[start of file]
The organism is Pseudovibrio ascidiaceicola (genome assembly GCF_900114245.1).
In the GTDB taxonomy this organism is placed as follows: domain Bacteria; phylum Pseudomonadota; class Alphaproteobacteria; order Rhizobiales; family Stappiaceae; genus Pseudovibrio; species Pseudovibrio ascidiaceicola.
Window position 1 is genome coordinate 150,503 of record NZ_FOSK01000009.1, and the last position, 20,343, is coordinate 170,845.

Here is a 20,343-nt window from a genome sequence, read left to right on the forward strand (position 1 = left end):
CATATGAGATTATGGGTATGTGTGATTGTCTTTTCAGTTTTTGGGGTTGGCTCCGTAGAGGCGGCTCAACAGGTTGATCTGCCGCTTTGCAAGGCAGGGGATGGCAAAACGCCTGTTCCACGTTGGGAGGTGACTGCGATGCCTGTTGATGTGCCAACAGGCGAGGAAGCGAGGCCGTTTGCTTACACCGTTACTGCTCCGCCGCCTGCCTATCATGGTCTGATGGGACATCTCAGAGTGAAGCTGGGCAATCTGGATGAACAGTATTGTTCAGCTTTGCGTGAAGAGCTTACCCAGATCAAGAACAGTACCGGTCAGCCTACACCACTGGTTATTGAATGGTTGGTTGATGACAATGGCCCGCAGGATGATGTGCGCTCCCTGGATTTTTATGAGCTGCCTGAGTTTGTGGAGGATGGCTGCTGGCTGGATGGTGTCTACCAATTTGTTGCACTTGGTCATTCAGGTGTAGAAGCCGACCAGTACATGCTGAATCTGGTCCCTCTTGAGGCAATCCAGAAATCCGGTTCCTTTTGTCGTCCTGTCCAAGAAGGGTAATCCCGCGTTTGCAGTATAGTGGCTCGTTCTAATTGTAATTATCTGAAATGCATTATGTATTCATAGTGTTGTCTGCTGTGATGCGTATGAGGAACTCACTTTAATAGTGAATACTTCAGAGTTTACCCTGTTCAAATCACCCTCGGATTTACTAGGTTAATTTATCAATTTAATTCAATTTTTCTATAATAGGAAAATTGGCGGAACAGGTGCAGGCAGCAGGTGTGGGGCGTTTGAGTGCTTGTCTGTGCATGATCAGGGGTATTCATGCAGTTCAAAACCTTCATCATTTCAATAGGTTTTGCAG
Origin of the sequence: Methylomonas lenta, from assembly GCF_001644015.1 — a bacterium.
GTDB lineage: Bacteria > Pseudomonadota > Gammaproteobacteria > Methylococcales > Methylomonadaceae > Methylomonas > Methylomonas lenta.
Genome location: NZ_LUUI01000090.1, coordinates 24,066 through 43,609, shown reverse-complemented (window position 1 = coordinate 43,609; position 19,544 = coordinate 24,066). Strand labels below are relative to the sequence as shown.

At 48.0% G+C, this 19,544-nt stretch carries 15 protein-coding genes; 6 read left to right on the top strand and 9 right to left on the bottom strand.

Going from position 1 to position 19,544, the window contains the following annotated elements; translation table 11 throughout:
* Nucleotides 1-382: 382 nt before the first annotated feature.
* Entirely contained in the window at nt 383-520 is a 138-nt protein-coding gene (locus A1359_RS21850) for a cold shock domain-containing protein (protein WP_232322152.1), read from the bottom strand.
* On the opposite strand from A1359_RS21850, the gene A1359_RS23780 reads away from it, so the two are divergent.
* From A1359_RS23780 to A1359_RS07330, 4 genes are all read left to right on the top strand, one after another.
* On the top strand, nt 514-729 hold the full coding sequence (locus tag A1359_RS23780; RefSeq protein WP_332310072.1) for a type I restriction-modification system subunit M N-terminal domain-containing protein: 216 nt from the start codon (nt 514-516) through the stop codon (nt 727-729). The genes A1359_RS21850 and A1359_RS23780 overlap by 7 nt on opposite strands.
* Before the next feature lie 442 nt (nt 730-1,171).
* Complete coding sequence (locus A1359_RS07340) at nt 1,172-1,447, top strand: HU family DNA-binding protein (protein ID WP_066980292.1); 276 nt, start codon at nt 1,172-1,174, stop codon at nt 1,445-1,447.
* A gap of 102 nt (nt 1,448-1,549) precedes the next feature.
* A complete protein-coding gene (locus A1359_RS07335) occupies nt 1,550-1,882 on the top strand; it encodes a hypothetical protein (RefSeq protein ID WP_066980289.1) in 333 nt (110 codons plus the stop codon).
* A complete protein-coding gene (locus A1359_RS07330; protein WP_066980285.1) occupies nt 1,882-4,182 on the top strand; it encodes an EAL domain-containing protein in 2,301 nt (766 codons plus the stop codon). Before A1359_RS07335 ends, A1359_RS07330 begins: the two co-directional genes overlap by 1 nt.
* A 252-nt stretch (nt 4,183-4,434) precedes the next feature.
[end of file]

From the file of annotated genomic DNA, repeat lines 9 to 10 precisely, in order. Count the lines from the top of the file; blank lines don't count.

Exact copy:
At 48.0% G+C, this 19,544-nt stretch carries 15 protein-coding genes; 6 read left to right on the top strand and 9 right to left on the bottom strand.

Going from position 1 to position 19,544, the window contains the following annotated elements; translation table 11 throughout: